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Editorial: Ayotte signs up for a dangerous political game



Last modified: Thursday, March 12, 2015
Sen. Kelly Ayotte’s name is easy to spot. It is in the left column, between the blue scrawl of Sens. Rand Paul and Orrin Hatch. Unlike the thousands of other times she has signed her name, Ayotte will remember this signature. How could she forget? It’s not every day that a United States senator attempts to undermine U.S. foreign policy and weaken the nation in one cursive swoop.

On Monday, New Hampshire’s junior senator and 46 of her Republican colleagues presented an open letter to the “Leaders of the Islamic Republic of Iran.” The message was clear, albeit remarkably condescending: Any nuclear agreement reached with the Obama administration won’t be worth the paper it’s printed on.

“We will consider any agreement regarding your nuclear-weapons program that is not approved by the Congress as nothing more than an executive agreement between President Obama and Ayatollah Khamenei,” the letter states. “The next president could revoke such an executive agreement with the stroke of a pen and future Congresses could modify the terms of the agreement at any time.”

Ayotte and the rest of the gang of 47 would like nothing more than for the American people to view the letter as a necessary defense against misguided negotiations and flawed policies, a comeuppance for an arrogant commander in chief who flaunts his contempt for the Constitution. They want you to know, America, that they wrote the letter for you because Obama must be stopped.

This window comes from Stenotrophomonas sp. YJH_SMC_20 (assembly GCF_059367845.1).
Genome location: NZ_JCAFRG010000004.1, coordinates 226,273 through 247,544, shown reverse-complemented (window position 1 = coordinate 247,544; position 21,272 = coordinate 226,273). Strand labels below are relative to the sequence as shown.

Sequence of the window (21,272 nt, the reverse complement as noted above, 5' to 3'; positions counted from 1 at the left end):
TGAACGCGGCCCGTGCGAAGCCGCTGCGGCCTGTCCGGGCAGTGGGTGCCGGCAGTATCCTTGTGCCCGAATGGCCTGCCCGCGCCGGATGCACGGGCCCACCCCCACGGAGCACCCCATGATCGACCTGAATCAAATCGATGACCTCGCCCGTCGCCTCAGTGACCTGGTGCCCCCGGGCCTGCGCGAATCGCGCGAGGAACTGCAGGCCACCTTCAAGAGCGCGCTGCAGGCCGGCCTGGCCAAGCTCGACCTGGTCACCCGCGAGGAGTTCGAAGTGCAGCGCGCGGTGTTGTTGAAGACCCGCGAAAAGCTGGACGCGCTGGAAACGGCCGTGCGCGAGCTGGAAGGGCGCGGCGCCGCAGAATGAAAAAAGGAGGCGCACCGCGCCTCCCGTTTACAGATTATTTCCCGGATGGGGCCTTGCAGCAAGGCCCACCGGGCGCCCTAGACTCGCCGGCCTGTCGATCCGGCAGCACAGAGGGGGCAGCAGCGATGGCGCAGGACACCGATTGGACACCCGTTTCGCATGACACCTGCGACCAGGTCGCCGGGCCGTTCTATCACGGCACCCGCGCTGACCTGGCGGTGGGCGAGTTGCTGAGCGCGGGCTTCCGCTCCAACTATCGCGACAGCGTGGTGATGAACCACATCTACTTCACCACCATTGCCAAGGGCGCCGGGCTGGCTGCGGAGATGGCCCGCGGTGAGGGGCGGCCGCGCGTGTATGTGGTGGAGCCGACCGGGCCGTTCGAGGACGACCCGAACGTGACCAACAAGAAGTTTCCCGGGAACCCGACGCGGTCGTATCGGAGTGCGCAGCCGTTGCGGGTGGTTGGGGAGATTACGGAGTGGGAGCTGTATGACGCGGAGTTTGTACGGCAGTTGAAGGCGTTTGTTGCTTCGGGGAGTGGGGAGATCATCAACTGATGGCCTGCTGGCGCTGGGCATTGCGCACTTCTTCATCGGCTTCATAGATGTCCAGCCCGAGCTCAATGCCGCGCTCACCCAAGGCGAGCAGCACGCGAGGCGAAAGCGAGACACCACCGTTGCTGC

In reality, they are playing a political game dangerously out of bounds.

It’s not surprising that they would go to such lengths to thwart the president. Time and time again since Obama was elected to his first term, Republicans have made it clear that blocking his domestic agenda was their one and only job. It was only a matter of time before the tactics were deployed to scuttle foreign policy as well.

But the letter may not have any effect on negotiations with Iran, a nation that understands the game as well as anybody. As columnist Robert Azzi wrote in the Sunday Monitor this past weekend, Iranian leaders’ “over-the-top rhetoric” is “designed primarily for home consumption to keep the fanatical Revolutionary Guard at bay.” The Republican senators’ letter serves the same purpose here in the United States. They are catering to their anti-Obama base and are willing to do real long-term damage to the office of the presidency if it means briefly wounding Obama and Democrats politically.

That is what Sen. Ayotte signed her name to, a piece of correspondence that ignores repercussions that are potentially more dangerous than the protested action itself.

The Iran nuclear situation is complex and worthy of vigorous debate. In fact, there are plenty of Democrats who are not thrilled with the goal of the talks, namely a 10-year pact that would reduce but not eliminate Iran’s nuclear program. But what they and seven Republican senators who didn’t sign the letter understand is that diplomacy is a fragile art that doesn’t happen in a vacuum. When Ayotte signed her name on that piece of paper, she cast her lot with a thoughtless brand of politics splintered from the thread of American diplomatic history. Time and future negotiations will reveal the damage done.

If the open letter to the “Leaders of the Islamic Republic of Iran” represents the path forward for U.S. foreign policy, chaos is the destination. It’s simply stunning that Ayotte and 46 other senators can’t see that – or choose not to.